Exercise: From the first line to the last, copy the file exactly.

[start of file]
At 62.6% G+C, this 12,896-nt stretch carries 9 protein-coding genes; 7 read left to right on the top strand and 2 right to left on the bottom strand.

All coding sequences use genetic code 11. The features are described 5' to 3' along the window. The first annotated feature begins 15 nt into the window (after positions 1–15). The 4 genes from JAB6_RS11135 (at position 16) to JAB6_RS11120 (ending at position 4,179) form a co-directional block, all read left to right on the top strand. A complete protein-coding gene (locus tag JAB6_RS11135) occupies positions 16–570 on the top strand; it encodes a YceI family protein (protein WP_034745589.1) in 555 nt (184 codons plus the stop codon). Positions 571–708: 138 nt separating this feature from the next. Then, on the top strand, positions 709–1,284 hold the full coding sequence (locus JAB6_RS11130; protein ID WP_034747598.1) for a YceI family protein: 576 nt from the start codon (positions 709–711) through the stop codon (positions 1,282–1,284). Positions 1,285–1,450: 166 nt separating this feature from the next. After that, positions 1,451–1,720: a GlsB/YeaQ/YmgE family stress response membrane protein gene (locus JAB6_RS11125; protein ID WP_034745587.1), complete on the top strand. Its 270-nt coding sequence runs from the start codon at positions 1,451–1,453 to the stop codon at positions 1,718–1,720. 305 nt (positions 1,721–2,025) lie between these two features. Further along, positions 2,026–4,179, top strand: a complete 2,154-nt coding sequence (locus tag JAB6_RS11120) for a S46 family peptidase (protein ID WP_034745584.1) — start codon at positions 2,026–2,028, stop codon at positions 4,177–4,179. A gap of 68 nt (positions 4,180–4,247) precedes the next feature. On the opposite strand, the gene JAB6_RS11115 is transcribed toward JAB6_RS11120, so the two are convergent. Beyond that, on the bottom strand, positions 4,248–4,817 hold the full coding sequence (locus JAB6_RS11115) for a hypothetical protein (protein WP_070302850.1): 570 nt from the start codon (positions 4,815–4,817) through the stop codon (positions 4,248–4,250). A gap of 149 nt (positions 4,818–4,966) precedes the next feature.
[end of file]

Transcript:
At 62.6% G+C, this 12,896-nt stretch carries 9 protein-coding genes; 7 read left to right on the top strand and 2 right to left on the bottom strand.

All coding sequences use genetic code 11. The features are described 5' to 3' along the window. The first annotated feature begins 15 nt into the window (after positions 1–15). The 4 genes from JAB6_RS11135 (at position 16) to JAB6_RS11120 (ending at position 4,179) form a co-directional block, all read left to right on the top strand. A complete protein-coding gene (locus tag JAB6_RS11135) occupies positions 16–570 on the top strand; it encodes a YceI family protein (protein WP_034745589.1) in 555 nt (184 codons plus the stop codon). Positions 571–708: 138 nt separating this feature from the next. Then, on the top strand, positions 709–1,284 hold the full coding sequence (locus JAB6_RS11130; protein ID WP_034747598.1) for a YceI family protein: 576 nt from the start codon (positions 709–711) through the stop codon (positions 1,282–1,284). Positions 1,285–1,450: 166 nt separating this feature from the next. After that, positions 1,451–1,720: a GlsB/YeaQ/YmgE family stress response membrane protein gene (locus JAB6_RS11125; protein ID WP_034745587.1), complete on the top strand. Its 270-nt coding sequence runs from the start codon at positions 1,451–1,453 to the stop codon at positions 1,718–1,720. 305 nt (positions 1,721–2,025) lie between these two features. Further along, positions 2,026–4,179, top strand: a complete 2,154-nt coding sequence (locus tag JAB6_RS11120) for a S46 family peptidase (protein ID WP_034745584.1) — start codon at positions 2,026–2,028, stop codon at positions 4,177–4,179. A gap of 68 nt (positions 4,180–4,247) precedes the next feature. On the opposite strand, the gene JAB6_RS11115 is transcribed toward JAB6_RS11120, so the two are convergent. Beyond that, on the bottom strand, positions 4,248–4,817 hold the full coding sequence (locus JAB6_RS11115) for a hypothetical protein (protein WP_070302850.1): 570 nt from the start codon (positions 4,815–4,817) through the stop codon (positions 4,248–4,250). A gap of 149 nt (positions 4,818–4,966) precedes the next feature.